We don't endorse on a whim. Screening candidates and vetting propositions and constitutional amendments is an arduous, time-consuming and democratic process. We debate candidates and issues vigorously. Votes to endorse any particular candidate or proposition are seldom unanimous. Oftentimes, they are decided by a slim margin.
Ultimately, Publisher Jack Sweeney and Editor Jeff Cohen, have the final say. Fortunately, they rarely exert their power and usually accept the sentiment of the board and Editorial Page Editor James Howard Gibbons.
Concord Monitor (N.H) editor's column excerpt
... Still, we don't sign our editorials because they represent the opinion of the Monitor as an institution, not the view of the writer or any particular editorial board member. The editorial board consists of Publisher Geordie Wilson, Executive Editor Felice Belman, Managing Editor Ari Richter, Editorial Page Editor Ralph Jimenez and me. After every editorial board interview, some or all of us gathered to trade impressions. Individually or in groups, we all attended some campaign events. I was probably the most active in this regard and used some of what I saw as the basis for columns in the paper. But time spent on the campaign trail helped all of us gain a sense of who the candidates were and how they were connecting with voters and honing their messages.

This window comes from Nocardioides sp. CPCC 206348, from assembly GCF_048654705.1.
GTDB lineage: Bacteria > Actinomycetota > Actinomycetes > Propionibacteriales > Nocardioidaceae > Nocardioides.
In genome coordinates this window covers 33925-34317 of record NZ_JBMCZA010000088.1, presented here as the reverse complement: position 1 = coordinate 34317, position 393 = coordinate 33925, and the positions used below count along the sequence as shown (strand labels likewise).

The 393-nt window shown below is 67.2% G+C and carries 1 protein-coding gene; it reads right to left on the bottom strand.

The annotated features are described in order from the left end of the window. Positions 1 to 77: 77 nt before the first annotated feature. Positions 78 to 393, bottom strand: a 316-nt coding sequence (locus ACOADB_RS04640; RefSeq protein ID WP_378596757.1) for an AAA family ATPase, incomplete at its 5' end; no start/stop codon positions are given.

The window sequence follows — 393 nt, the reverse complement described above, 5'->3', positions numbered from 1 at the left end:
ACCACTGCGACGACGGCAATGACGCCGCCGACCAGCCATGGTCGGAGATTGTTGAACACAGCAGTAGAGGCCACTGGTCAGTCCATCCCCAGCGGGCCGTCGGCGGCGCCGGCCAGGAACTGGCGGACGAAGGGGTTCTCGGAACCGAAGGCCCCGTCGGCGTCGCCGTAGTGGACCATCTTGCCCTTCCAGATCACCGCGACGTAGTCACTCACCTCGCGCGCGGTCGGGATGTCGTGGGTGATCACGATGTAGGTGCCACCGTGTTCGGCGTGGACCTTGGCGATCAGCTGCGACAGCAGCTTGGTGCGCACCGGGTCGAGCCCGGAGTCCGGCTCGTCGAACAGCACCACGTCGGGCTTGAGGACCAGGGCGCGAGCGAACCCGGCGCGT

The editorial board consists of Publisher Geordie Wilson, Executive Editor Felice Belman, Managing Editor Ari Richter, Editorial Page Editor Ralph Jimenez and me.
After every editorial board interview, some or all of us gathered to trade impressions.
Individually or in groups, we all attended some campaign events. I was probably the most active in this regard and used some of what I saw as the basis for columns in the paper. But time spent on the campaign trail helped all of us gain a sense of who the candidates were and how they were connecting with voters and honing their messages.
Excerpt from item by Richard Mial, opinion page editor of the La Crosse Tribune (Wisconsin)
That's where the structure of the process becomes important. Endorsement interviews are always done before as many members of our editorial board as can make it. Our board includes the opinion page editor, publisher, editor, city editor, news editor, and a community member who serves a three-month term. Interviews are taped, so that board members who could not attend can listen.
The board has some shared values, and these values influence the decision-making process. It's important to be clear about what those values are. We have what we call an agenda for the community, which is more like a mission statement that runs daily on the Opinion pages. The five items on the agenda: Encourage regional cooperation; spotlight the region as a diverse economic hub; hold public officials accountable; celebrate the arts and heritage of the region; and promote positive achievements and the value of diversity.